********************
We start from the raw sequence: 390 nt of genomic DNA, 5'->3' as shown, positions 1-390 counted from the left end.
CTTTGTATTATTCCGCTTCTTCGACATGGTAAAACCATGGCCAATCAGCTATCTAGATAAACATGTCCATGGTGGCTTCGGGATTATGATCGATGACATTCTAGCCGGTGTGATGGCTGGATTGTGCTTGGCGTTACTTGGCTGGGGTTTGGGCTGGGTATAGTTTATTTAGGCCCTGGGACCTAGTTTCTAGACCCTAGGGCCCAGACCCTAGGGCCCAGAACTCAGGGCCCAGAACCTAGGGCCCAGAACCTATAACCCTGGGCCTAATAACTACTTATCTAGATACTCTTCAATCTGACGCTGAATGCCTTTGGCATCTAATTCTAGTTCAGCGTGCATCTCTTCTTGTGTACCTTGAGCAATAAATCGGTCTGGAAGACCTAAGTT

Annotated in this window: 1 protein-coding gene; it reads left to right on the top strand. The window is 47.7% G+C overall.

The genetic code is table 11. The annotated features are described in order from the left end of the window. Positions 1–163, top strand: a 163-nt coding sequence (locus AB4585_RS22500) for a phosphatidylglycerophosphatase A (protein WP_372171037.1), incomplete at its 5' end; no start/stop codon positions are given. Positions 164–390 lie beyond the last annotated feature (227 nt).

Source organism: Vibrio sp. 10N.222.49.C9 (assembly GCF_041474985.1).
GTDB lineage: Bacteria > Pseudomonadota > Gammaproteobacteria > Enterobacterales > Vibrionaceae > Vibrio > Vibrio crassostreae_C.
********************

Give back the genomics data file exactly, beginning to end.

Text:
We start from the raw sequence: 390 nt of genomic DNA, 5'->3' as shown, positions 1-390 counted from the left end.
CTTTGTATTATTCCGCTTCTTCGACATGGTAAAACCATGGCCAATCAGCTATCTAGATAAACATGTCCATGGTGGCTTCGGGATTATGATCGATGACATTCTAGCCGGTGTGATGGCTGGATTGTGCTTGGCGTTACTTGGCTGGGGTTTGGGCTGGGTATAGTTTATTTAGGCCCTGGGACCTAGTTTCTAGACCCTAGGGCCCAGACCCTAGGGCCCAGAACTCAGGGCCCAGAACCTAGGGCCCAGAACCTATAACCCTGGGCCTAATAACTACTTATCTAGATACTCTTCAATCTGACGCTGAATGCCTTTGGCATCTAATTCTAGTTCAGCGTGCATCTCTTCTTGTGTACCTTGAGCAATAAATCGGTCTGGAAGACCTAAGTT

Annotated in this window: 1 protein-coding gene; it reads left to right on the top strand. The window is 47.7% G+C overall.

The genetic code is table 11. The annotated features are described in order from the left end of the window. Positions 1–163, top strand: a 163-nt coding sequence (locus AB4585_RS22500) for a phosphatidylglycerophosphatase A (protein WP_372171037.1), incomplete at its 5' end; no start/stop codon positions are given. Positions 164–390 lie beyond the last annotated feature (227 nt).

Source organism: Vibrio sp. 10N.222.49.C9 (assembly GCF_041474985.1).
GTDB lineage: Bacteria > Pseudomonadota > Gammaproteobacteria > Enterobacterales > Vibrionaceae > Vibrio > Vibrio crassostreae_C.